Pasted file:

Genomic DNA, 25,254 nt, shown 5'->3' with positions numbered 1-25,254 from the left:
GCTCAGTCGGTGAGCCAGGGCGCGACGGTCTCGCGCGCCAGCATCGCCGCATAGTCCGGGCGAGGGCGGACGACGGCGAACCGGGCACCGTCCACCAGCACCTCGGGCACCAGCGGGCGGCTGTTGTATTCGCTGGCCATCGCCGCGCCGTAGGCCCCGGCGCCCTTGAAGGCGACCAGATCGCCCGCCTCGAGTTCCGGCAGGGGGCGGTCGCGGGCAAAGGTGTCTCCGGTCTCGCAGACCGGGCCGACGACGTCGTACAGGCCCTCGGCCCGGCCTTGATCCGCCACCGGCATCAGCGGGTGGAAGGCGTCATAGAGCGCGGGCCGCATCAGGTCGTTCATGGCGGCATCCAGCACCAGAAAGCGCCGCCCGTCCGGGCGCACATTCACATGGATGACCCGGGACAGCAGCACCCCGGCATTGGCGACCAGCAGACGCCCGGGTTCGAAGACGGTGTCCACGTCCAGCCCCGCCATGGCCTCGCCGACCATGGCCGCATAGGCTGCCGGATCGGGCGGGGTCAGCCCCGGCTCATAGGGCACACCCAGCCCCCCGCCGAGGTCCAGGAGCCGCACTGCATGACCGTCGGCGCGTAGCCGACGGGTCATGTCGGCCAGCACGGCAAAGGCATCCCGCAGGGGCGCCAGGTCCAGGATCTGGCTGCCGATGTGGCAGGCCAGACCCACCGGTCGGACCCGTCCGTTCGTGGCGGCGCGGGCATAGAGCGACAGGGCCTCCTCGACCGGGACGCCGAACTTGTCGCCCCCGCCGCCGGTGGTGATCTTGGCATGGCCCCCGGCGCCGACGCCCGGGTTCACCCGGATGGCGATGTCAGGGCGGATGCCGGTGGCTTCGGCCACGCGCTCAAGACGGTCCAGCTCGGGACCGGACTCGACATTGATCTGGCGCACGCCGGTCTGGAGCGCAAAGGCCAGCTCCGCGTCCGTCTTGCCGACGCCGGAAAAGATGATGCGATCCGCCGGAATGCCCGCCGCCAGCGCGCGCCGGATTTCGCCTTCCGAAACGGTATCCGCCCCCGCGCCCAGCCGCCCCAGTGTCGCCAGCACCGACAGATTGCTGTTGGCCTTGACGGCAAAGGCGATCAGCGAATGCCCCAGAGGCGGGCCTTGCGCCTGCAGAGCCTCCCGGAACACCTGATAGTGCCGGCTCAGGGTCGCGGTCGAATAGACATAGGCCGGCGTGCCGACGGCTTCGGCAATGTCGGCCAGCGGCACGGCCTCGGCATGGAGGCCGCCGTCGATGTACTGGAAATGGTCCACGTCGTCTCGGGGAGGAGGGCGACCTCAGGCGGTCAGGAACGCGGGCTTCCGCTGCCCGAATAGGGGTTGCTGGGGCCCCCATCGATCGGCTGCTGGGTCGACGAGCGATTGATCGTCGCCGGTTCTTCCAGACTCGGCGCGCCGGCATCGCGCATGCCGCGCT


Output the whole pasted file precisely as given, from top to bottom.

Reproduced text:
Genomic DNA, 25,254 nt, shown 5'->3' with positions numbered 1-25,254 from the left:
GCTCAGTCGGTGAGCCAGGGCGCGACGGTCTCGCGCGCCAGCATCGCCGCATAGTCCGGGCGAGGGCGGACGACGGCGAACCGGGCACCGTCCACCAGCACCTCGGGCACCAGCGGGCGGCTGTTGTATTCGCTGGCCATCGCCGCGCCGTAGGCCCCGGCGCCCTTGAAGGCGACCAGATCGCCCGCCTCGAGTTCCGGCAGGGGGCGGTCGCGGGCAAAGGTGTCTCCGGTCTCGCAGACCGGGCCGACGACGTCGTACAGGCCCTCGGCCCGGCCTTGATCCGCCACCGGCATCAGCGGGTGGAAGGCGTCATAGAGCGCGGGCCGCATCAGGTCGTTCATGGCGGCATCCAGCACCAGAAAGCGCCGCCCGTCCGGGCGCACATTCACATGGATGACCCGGGACAGCAGCACCCCGGCATTGGCGACCAGCAGACGCCCGGGTTCGAAGACGGTGTCCACGTCCAGCCCCGCCATGGCCTCGCCGACCATGGCCGCATAGGCTGCCGGATCGGGCGGGGTCAGCCCCGGCTCATAGGGCACACCCAGCCCCCCGCCGAGGTCCAGGAGCCGCACTGCATGACCGTCGGCGCGTAGCCGACGGGTCATGTCGGCCAGCACGGCAAAGGCATCCCGCAGGGGCGCCAGGTCCAGGATCTGGCTGCCGATGTGGCAGGCCAGACCCACCGGTCGGACCCGTCCGTTCGTGGCGGCGCGGGCATAGAGCGACAGGGCCTCCTCGACCGGGACGCCGAACTTGTCGCCCCCGCCGCCGGTGGTGATCTTGGCATGGCCCCCGGCGCCGACGCCCGGGTTCACCCGGATGGCGATGTCAGGGCGGATGCCGGTGGCTTCGGCCACGCGCTCAAGACGGTCCAGCTCGGGACCGGACTCGACATTGATCTGGCGCACGCCGGTCTGGAGCGCAAAGGCCAGCTCCGCGTCCGTCTTGCCGACGCCGGAAAAGATGATGCGATCCGCCGGAATGCCCGCCGCCAGCGCGCGCCGGATTTCGCCTTCCGAAACGGTATCCGCCCCCGCGCCCAGCCGCCCCAGTGTCGCCAGCACCGACAGATTGCTGTTGGCCTTGACGGCAAAGGCGATCAGCGAATGCCCCAGAGGCGGGCCTTGCGCCTGCAGAGCCTCCCGGAACACCTGATAGTGCCGGCTCAGGGTCGCGGTCGAATAGACATAGGCCGGCGTGCCGACGGCTTCGGCAATGTCGGCCAGCGGCACGGCCTCGGCATGGAGGCCGCCGTCGATGTACTGGAAATGGTCCACGTCGTCTCGGGGAGGAGGGCGACCTCAGGCGGTCAGGAACGCGGGCTTCCGCTGCCCGAATAGGGGTTGCTGGGGCCCCCATCGATCGGCTGCTGGGTCGACGAGCGATTGATCGTCGCCGGTTCTTCCAGACTCGGCGCGCCGGCATCGCGCATGCCGCGCT